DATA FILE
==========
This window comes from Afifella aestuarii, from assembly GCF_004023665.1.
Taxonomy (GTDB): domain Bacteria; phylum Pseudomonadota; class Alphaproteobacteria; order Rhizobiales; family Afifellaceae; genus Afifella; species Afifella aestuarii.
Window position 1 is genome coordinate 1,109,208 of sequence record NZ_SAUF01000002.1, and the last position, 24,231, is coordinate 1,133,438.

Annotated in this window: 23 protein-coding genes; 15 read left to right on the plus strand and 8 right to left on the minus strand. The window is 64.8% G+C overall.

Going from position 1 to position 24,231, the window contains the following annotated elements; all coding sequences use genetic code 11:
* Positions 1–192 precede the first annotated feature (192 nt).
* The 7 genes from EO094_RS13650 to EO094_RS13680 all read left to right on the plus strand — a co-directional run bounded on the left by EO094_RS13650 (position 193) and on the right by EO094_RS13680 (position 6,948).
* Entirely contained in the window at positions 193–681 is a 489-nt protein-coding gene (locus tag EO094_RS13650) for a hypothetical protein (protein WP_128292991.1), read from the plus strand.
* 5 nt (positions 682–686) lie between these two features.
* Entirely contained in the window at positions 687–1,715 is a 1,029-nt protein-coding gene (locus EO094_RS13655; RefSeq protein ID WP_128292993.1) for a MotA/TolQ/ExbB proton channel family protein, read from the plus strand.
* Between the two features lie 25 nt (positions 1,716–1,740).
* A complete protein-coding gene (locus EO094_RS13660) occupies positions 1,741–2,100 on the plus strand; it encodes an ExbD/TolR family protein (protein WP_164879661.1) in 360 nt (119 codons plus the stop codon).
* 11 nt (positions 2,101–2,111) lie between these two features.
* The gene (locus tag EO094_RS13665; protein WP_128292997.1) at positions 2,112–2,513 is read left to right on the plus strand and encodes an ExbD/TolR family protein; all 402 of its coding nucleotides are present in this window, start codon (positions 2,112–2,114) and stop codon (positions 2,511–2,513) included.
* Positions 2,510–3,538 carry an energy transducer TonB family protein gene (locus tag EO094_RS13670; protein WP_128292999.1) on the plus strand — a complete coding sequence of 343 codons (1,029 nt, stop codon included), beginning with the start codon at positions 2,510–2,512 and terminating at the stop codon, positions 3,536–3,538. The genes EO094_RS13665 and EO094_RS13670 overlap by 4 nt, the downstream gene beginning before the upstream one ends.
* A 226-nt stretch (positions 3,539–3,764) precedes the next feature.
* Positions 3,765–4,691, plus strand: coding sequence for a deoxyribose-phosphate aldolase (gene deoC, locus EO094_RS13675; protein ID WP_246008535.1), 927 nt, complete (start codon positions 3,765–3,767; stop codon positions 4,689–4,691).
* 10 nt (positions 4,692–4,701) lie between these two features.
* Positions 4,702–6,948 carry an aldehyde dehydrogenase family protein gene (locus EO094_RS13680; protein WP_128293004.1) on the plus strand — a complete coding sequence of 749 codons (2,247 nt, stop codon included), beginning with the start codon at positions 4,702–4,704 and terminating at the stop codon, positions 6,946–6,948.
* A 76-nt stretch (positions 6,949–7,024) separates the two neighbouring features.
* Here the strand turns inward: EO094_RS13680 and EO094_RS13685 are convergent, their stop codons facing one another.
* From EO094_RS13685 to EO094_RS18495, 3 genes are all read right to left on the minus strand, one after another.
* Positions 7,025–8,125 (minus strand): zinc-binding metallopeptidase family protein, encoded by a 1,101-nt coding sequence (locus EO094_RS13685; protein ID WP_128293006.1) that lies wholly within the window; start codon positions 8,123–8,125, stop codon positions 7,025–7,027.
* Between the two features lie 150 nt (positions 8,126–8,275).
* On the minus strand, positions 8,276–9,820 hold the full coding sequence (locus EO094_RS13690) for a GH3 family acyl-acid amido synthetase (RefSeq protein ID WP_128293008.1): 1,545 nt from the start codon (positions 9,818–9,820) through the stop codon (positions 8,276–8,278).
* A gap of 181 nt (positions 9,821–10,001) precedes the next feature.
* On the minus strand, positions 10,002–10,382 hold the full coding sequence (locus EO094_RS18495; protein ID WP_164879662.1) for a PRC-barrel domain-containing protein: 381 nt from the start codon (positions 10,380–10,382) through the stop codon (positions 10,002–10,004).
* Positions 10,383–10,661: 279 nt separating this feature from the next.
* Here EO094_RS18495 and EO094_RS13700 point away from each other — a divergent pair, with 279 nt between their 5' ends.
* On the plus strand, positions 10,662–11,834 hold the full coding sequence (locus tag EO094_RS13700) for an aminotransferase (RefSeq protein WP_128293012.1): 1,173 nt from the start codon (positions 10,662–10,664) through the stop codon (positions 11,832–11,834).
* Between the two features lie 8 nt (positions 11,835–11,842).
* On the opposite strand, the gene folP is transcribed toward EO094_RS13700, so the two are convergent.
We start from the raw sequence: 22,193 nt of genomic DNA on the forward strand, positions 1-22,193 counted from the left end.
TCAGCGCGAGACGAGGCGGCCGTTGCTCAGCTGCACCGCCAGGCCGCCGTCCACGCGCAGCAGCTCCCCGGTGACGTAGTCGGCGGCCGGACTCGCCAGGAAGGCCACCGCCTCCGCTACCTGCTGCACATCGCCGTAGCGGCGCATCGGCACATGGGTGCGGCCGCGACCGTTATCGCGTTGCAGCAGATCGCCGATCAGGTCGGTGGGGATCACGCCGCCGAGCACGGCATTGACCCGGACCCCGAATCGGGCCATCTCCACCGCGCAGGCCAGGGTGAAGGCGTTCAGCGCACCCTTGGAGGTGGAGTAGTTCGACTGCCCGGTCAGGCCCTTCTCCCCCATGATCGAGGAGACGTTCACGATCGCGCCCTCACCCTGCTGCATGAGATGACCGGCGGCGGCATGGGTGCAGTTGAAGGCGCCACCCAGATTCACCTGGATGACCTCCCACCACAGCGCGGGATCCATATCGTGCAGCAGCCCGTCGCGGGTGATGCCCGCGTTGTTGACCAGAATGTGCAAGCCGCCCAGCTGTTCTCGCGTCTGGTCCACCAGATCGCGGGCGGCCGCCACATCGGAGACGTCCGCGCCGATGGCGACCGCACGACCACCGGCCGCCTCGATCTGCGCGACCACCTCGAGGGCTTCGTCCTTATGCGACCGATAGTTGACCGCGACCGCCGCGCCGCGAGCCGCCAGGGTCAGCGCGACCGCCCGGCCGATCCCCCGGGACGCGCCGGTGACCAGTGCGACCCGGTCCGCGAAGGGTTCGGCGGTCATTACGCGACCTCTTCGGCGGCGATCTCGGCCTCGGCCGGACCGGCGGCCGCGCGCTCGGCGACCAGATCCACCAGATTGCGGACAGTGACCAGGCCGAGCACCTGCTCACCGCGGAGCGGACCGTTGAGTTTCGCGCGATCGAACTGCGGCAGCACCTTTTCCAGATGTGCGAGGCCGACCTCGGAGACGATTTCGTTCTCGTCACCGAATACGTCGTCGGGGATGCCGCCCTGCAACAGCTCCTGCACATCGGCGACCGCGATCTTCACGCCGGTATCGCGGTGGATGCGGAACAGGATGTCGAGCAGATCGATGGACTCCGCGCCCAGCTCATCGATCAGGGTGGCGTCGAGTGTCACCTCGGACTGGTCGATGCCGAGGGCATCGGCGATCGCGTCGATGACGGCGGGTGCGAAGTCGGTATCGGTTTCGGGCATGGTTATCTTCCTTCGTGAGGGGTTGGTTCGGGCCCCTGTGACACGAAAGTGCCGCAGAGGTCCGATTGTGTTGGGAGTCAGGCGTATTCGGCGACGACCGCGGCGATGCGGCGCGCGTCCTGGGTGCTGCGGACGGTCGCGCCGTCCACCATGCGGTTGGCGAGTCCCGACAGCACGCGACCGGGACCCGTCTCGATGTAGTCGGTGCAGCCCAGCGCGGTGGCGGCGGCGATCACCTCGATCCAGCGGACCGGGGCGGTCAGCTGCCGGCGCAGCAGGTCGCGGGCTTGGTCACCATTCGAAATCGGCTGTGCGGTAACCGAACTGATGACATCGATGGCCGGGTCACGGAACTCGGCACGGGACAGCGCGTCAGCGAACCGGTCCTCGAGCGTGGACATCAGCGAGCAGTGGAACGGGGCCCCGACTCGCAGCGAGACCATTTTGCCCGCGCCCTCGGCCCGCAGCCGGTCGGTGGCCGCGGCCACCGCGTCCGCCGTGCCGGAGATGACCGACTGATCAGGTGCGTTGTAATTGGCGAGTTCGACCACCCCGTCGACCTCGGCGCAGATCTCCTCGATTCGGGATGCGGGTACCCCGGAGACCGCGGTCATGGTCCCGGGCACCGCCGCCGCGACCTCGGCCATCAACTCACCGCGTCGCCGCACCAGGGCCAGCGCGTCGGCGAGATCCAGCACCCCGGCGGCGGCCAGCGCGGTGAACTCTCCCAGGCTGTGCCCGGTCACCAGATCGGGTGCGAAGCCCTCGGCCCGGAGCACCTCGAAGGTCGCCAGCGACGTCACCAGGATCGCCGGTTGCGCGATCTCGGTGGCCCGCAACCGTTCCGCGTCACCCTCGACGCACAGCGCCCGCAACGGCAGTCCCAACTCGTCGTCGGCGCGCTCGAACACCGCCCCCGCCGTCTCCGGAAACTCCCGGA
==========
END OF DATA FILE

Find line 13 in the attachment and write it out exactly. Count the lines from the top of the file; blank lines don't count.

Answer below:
* 11 nt (positions 2,101–2,111) lie between these two features.